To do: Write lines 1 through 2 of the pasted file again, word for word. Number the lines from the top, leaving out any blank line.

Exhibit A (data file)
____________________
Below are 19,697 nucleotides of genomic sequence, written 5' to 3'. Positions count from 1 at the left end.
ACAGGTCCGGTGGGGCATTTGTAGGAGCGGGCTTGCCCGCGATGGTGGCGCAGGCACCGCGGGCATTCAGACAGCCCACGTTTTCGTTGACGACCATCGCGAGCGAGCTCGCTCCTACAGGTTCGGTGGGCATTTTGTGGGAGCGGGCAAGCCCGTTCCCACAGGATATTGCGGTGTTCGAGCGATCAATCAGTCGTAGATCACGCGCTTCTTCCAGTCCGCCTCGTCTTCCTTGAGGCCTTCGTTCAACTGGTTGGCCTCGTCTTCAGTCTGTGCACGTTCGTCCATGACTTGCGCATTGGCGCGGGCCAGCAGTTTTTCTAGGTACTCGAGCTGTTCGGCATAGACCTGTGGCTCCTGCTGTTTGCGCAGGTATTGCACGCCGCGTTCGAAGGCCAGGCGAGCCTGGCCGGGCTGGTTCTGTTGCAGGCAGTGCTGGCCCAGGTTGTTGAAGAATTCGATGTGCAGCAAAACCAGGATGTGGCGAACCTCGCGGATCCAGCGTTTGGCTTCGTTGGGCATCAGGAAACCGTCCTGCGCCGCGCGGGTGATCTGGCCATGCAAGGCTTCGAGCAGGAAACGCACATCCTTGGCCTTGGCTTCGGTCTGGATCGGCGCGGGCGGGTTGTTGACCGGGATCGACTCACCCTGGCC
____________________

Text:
Below are 19,697 nucleotides of genomic sequence, written 5' to 3'. Positions count from 1 at the left end.
ACAGGTCCGGTGGGGCATTTGTAGGAGCGGGCTTGCCCGCGATGGTGGCGCAGGCACCGCGGGCATTCAGACAGCCCACGTTTTCGTTGACGACCATCGCGAGCGAGCTCGCTCCTACAGGTTCGGTGGGCATTTTGTGGGAGCGGGCAAGCCCGTTCCCACAGGATATTGCGGTGTTCGAGCGATCAATCAGTCGTAGATCACGCGCTTCTTCCAGTCCGCCTCGTCTTCCTTGAGGCCTTCGTTCAACTGGTTGGCCTCGTCTTCAGTCTGTGCACGTTCGTCCATGACTTGCGCATTGGCGCGGGCCAGCAGTTTTTCTAGGTACTCGAGCTGTTCGGCATAGACCTGTGGCTCCTGCTGTTTGCGCAGGTATTGCACGCCGCGTTCGAAGGCCAGGCGAGCCTGGCCGGGCTGGTTCTGTTGCAGGCAGTGCTGGCCCAGGTTGTTGAAGAATTCGATGTGCAGCAAAACCAGGATGTGGCGAACCTCGCGGATCCAGCGTTTGGCTTCGTTGGGCATCAGGAAACCGTCCTGCGCCGCGCGGGTGATCTGGCCATGCAAGGCTTCGAGCAGGAAACGCACATCCTTGGCCTTGGCTTCGGTCTGGATCGGCGCGGGCGGGTTGTTGACCGGGATCGACTCACCCTGGCC